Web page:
- Build a Special Bond with Each Baby
- Talk Together—All Day Long
- Help Babies Connect with Their World
- Try It
- Wrap Up
- Learning Guidelines and Standards
- attunement: understanding and smoothly responding to a baby’s nonverbal signals and communications; getting “in tune” or “on the same wavelength” with a baby as you get to know each other and build a special bond
- being present with a baby: giving the baby your full attention so you can get in tune
- bonding: the mutual love and trust between a baby and a family member or educator who gets in tune with him
- en face: (pronounced “on fas”) face-to-face, making eye contact, and attuned (or getting in tune)
- open-ended questions: questions that require critical thinking, invite opinion or explanation, and have the potential to result in multiple-word answers
- primary caregiver: the educator in an infant room or mixed-age setting who has primary responsibility for a particular baby, builds an enduring relationship with him and his family, and can help him connect with others in the program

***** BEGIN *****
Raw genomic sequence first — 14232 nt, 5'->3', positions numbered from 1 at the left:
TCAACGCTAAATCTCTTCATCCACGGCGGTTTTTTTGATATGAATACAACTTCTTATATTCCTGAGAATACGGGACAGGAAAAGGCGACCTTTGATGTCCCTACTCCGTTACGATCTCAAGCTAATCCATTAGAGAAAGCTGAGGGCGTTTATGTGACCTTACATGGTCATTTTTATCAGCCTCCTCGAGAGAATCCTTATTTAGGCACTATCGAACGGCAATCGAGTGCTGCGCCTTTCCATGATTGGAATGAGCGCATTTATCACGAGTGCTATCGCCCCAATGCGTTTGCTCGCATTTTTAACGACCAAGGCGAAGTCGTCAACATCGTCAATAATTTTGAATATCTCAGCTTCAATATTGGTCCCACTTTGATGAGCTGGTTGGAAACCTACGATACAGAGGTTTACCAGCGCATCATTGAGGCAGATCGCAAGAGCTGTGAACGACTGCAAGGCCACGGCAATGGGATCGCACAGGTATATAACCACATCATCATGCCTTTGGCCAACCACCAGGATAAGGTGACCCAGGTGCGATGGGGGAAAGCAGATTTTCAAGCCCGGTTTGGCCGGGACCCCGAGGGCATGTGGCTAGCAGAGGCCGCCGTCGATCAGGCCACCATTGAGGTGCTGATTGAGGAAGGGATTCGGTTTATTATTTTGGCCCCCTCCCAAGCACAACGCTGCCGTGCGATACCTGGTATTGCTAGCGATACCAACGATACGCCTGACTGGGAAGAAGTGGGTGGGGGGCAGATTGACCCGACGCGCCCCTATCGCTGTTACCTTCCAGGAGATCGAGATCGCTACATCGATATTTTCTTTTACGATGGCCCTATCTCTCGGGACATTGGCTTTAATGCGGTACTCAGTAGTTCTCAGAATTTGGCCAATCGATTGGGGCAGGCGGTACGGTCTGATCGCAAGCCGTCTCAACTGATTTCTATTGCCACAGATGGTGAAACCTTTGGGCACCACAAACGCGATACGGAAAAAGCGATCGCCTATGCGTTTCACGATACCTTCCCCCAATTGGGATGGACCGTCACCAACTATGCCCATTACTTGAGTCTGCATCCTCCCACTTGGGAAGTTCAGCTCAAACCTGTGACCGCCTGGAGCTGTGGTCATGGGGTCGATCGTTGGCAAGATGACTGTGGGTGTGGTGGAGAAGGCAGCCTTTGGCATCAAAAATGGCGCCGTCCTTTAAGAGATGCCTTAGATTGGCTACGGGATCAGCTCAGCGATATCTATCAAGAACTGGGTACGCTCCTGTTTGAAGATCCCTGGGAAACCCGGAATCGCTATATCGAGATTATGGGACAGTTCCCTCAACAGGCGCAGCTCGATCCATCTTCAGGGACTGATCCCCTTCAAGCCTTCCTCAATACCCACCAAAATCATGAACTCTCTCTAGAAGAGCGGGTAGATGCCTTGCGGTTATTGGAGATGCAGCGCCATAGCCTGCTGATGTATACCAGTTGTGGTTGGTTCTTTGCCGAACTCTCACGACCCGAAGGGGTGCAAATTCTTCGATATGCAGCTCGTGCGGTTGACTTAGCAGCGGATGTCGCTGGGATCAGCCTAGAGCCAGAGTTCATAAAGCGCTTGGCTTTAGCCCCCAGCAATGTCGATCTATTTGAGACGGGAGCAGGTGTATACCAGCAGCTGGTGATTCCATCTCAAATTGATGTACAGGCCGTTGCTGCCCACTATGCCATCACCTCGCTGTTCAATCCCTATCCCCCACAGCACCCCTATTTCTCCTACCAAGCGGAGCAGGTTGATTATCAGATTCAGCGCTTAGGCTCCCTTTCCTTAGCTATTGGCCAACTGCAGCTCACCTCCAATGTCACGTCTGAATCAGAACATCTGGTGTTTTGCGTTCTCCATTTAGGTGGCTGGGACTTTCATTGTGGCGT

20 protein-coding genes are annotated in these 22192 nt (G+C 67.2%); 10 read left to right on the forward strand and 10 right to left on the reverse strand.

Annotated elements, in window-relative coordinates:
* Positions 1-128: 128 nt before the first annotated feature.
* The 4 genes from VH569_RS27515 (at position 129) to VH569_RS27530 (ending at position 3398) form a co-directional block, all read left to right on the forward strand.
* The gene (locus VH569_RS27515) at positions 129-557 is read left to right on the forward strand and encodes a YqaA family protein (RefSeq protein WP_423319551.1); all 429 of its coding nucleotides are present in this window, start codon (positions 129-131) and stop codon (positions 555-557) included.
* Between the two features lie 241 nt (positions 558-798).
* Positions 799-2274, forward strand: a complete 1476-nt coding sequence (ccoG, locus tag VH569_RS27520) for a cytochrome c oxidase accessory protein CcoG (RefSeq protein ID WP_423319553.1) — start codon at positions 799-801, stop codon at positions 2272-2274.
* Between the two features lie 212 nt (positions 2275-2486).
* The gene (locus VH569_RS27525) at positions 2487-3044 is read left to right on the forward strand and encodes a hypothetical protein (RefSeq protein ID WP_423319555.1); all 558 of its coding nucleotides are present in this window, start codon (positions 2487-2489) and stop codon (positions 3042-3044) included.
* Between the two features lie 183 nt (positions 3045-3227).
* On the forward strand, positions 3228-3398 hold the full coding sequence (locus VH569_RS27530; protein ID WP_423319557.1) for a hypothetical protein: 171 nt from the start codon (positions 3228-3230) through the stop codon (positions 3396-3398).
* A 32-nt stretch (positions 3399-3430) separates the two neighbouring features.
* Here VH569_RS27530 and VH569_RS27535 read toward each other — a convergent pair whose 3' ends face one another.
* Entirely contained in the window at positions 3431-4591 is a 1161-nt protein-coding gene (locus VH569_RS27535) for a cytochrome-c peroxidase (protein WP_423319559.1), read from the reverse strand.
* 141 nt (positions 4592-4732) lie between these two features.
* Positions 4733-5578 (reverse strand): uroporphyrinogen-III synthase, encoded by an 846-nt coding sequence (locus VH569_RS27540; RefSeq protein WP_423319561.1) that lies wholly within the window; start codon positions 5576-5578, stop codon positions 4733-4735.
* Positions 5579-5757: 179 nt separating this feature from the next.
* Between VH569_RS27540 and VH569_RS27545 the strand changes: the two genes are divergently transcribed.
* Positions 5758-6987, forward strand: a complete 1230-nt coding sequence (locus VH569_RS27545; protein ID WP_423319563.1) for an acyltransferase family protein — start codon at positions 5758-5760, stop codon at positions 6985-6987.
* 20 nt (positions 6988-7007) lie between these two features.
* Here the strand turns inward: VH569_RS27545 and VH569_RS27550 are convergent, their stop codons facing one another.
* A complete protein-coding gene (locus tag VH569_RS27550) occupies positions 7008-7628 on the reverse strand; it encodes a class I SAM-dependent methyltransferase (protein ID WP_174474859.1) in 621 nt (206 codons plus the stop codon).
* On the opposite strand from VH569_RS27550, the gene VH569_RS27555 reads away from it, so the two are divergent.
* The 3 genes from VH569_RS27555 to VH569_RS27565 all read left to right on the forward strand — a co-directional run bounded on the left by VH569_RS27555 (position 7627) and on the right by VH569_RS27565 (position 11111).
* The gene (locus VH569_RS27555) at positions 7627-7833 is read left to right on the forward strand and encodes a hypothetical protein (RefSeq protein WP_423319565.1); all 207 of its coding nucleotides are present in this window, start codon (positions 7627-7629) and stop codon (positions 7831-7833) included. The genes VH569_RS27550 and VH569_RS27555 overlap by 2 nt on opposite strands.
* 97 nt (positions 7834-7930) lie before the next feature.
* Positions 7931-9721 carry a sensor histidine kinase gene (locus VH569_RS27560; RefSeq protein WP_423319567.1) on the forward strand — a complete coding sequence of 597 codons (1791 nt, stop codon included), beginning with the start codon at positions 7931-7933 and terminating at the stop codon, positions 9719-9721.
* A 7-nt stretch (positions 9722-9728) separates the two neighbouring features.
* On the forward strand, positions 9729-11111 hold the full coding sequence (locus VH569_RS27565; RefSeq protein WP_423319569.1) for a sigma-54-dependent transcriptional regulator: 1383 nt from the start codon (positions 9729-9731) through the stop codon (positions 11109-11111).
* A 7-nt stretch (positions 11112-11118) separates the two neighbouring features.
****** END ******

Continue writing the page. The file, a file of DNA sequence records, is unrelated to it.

- responsive interaction: back and forth conversation, play, or interchange in which partners take turns answering each other’s words, sounds, actions, or other communications
- verbal mapping: putting words to a baby’s actions or telling him what is happening or what will happen
It’s time to practice what you’ve learned. In this activity, you’ll apply the strategies and techniques you’ve learned to your program’s learning environment.
Download and print the Baby Talk (PDF). Use an interesting baby toy, board book, or household object to try out “baby talk” techniques. Work with a partner if possible to take turns playing the roles of educator and baby, then reflect together.
- How did the educator use her tone of voice and facial expressions to engage the baby?
- Did the baby and the educator respond to each other? Did they get in tune? Did the educator use words to build both the baby’s language and their relationship?
- Did you feel comfortable practicing the strategies with another adult? Would you feel confident using similar strategies with babies if another adult were present? What might help you feel more confident?